Kleopatra Kivrakidou at Ergotron explains how organisations can promote happiness and productivity at work during and after the pandemic.
It used to be that workplace happiness was defined by experiences like direct engagement with colleagues, bike-to-work schemes, and even the office space and furnishings. For most of us in 2020, all that has changed.
The global lock-down caused by the pandemic triggered a remote-working pattern that has forced us to view being happy at work in an entirely different way. With the lines between work-life and home-life becoming blurred, a focus on mental and physical health has become increasingly important.
This is because the environment in which we work heavily affects our mood and attitude towards work. And this in turn has an impact on how productive we are.
As we all try to navigate our way through what continues to be a challenging year, International Week of Happiness at Work is a good time to think about how we define workplace happiness. What can employers do to support their workforce so that they are content, engaged and productive at work?
Start with the meaning of ‘happiness’
Happiness can be defined as an overarching richness of life, within which you experience a mixture of emotions, from contentment to anger, while maintaining a sense of purpose. Businesses should be taking this definition into consideration when they are brainstorming new initiatives and schemes to achieve happiness at work.
One way of looking at this is to think about the four keys to happiness:
All of these can be promoted with different training, design and cultural choices. Doing this will deliver long-term benefits.
Supporting a flexible, hybrid workforce
The current pandemic has created – for the most part – a much more home-based workforce. But lock-down restrictions in the UK have begun to loosen in recent months, meaning that many office workers, who had been working from home, have received the call that they can resume working at desks they have not seen for weeks.
While many have welcomed the return to a more structured workplace environment, others have had reservations about returning to the ‘old normal’.
These people argue that there are significant dangers from working in close proximity with colleagues. But others feel that the dangers are trivial. This difference of opinion is bound to cause a divide. It is up to organisations to put in place a set of protocols that make people on either side of the argument feel that, if they are returning to the office, they are returning to a safe and healthy workspace.
As a result of the pandemic, many organisations have discovered that productivity can be maintained or even increased when people work from home. This is important because the reality is that many businesses will now be catering for a hybrid pattern of work, with some office working and some home working.
This change to work patterns will probably become the ‘new normal’ way of working, especially as restrictions look set to tighten again in the UK.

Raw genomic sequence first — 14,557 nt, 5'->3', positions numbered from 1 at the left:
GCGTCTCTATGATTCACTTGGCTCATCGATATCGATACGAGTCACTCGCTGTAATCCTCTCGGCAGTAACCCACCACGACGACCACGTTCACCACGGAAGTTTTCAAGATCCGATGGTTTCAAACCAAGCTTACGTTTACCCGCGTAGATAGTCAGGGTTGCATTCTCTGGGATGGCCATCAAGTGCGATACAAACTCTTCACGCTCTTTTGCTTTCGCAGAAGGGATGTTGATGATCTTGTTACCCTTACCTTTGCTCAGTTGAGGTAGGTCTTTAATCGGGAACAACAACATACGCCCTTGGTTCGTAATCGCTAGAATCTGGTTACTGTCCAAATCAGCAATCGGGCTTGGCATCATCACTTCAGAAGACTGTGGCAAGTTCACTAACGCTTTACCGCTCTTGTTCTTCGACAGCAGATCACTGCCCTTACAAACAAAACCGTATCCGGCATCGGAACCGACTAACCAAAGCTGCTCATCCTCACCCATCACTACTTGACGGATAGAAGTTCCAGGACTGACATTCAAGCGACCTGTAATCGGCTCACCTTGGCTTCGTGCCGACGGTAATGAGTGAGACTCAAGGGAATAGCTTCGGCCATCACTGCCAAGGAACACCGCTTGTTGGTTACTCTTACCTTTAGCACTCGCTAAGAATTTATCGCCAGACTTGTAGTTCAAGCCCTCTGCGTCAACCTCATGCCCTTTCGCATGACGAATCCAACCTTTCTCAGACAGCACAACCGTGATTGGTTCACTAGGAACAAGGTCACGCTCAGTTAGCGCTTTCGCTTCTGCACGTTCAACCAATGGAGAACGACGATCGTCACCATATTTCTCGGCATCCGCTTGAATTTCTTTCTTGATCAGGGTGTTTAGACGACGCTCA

A new workplace design for new times
The environment in which we work heavily affects our mood and attitude towards work. Since the introduction in recent years of benefits such as working from home and flexible working, the traditional office environment has come under much scrutiny. This has only been amplified by current global circumstances that have enforced flexibility.
Even before this, however, 37% of employees said they would change jobs for one that offered them the ability to work where they want at least part of the time. Now more than ever before, workers are searching for a healthy work-life balance.
In correlation with society’s improved understanding of mental health, there is an increased focus on poor mental health and stress levels. Having the choice to work where you want, when you want, can help improve mental health and reduce stress.
To match this, the office space itself must also become more flexible. More companies are now following ergonomic principles, for instance around the choice of furniture, as a route to achieving this.
The core ergonomic principles are:
These four core principles are very closely linked to the keys to happiness mentioned earlier. A focus on them can help businesses analyse their office environment objectively and see what changes need to be made.
Ergonomic products, such as sit-to-stand desks and adjustable monitor arms, help bring these principles to life. They are flexible to employees’ needs, which helps boost productivity and keeps workers engaged for longer. When comfort levels are increased, it becomes easier to build up physical resilience. And perhaps most importantly, movement-friendly furniture is kind to mental and physical well-being.
Encouraging a deeper sense of happiness at work leads not only to day-to-day health but also to productivity and ultimately career advancement. All of these are truly in the interests of both the business and employee.
Happiness is a direction, not a place
Even before the onset of the pandemic, and all the effects it has had on our way of working, the workforce was shaping and shifting. As older generations began to leave it, and millennials and Generation-Z began to enter it, attitudes towards work changed.
Soon, companies who don’t provide better benefits and schemes for their employees will be left behind. There is no better time than right now for businesses to take the lessons learnt from the changes to traditional working and start placing greater importance on happiness at work.
In the words of the founders of the International Week of Happiness at Work, Maartje Wolff and Fennande van der Meulen: “Happy people perform better.”
Kleopatra Kivrakidou is Channel Marketing Manager at Ergotron.
Main image courtesy of iStockPhoto.com